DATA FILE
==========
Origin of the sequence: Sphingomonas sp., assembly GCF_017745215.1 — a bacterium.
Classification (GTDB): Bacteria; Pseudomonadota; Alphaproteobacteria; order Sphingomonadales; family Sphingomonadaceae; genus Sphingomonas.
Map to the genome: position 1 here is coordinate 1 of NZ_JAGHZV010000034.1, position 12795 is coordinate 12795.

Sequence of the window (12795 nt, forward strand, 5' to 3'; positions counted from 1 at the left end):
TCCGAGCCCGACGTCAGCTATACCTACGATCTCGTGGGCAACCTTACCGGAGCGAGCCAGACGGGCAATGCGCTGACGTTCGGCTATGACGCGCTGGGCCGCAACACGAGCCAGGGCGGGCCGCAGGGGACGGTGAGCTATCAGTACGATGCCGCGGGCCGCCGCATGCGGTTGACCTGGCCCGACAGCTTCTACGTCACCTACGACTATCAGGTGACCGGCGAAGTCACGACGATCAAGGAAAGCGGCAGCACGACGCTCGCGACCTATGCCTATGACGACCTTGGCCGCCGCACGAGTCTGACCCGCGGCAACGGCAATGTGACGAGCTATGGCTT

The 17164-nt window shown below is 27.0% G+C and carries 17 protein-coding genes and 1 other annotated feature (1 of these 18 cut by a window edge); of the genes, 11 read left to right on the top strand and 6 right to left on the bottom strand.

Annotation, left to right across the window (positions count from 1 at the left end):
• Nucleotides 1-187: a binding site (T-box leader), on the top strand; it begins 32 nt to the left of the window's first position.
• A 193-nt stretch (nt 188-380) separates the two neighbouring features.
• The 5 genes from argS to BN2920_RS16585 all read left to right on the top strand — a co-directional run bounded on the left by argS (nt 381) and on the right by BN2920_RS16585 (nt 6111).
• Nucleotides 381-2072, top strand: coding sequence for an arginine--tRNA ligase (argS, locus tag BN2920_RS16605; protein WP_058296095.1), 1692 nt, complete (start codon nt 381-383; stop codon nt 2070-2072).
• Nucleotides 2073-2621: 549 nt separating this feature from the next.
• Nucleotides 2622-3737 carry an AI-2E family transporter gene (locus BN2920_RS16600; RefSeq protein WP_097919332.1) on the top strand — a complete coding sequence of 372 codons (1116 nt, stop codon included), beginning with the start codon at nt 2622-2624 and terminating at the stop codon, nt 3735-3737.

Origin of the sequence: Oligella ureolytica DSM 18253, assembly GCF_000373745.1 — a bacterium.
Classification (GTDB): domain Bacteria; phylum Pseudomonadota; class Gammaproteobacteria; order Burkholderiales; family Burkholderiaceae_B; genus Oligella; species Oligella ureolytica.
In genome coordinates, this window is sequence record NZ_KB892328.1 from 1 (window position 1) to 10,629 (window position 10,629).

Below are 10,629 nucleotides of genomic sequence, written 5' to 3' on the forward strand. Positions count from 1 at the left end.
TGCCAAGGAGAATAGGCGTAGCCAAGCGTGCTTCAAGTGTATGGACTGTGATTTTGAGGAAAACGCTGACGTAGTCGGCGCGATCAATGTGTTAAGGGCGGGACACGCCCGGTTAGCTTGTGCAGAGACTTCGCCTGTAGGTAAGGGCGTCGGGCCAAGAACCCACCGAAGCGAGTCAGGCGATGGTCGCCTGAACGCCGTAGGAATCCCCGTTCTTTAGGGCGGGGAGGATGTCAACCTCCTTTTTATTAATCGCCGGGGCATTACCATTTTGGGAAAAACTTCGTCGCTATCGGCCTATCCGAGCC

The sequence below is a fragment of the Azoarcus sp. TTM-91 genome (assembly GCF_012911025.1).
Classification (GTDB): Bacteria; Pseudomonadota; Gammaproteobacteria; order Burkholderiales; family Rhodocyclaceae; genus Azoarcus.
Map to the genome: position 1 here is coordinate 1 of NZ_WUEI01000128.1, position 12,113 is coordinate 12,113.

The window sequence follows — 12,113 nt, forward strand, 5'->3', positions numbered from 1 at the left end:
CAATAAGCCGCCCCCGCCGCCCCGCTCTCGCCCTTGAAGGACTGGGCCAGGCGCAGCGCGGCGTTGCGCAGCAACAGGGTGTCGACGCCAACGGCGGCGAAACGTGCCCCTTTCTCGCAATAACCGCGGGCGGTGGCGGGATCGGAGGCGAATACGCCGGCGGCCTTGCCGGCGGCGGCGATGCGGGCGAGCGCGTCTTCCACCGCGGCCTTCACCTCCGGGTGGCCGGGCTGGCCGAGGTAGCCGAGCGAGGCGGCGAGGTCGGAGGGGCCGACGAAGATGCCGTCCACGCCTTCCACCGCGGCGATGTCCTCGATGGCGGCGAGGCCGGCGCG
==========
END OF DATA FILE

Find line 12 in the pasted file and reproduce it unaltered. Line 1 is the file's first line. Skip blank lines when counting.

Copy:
• Nucleotides 2073-2621: 549 nt separating this feature from the next.